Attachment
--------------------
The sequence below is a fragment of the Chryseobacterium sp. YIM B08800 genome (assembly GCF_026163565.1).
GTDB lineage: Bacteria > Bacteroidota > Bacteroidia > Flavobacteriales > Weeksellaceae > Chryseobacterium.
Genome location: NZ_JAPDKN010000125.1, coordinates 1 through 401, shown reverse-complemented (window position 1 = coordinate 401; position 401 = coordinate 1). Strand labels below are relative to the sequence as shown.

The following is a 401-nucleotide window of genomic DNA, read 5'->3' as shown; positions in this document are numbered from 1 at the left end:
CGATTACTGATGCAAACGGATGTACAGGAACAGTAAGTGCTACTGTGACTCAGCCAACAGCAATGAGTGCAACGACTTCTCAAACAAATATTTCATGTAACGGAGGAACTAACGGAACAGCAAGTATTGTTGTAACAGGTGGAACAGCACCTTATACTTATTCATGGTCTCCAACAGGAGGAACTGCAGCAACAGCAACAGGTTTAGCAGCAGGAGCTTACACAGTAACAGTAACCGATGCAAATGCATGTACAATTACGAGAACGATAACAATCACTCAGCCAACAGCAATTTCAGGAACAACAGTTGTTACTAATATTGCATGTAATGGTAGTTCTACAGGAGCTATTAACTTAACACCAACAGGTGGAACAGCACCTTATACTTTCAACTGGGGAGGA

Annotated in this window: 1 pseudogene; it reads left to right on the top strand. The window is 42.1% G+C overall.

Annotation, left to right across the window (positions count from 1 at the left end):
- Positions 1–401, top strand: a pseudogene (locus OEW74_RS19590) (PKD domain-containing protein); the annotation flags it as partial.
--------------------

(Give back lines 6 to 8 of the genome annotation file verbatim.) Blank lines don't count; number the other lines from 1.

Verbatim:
Annotated in this window: 1 pseudogene; it reads left to right on the top strand. The window is 42.1% G+C overall.

Annotation, left to right across the window (positions count from 1 at the left end):
- Positions 1–401, top strand: a pseudogene (locus OEW74_RS19590) (PKD domain-containing protein); the annotation flags it as partial.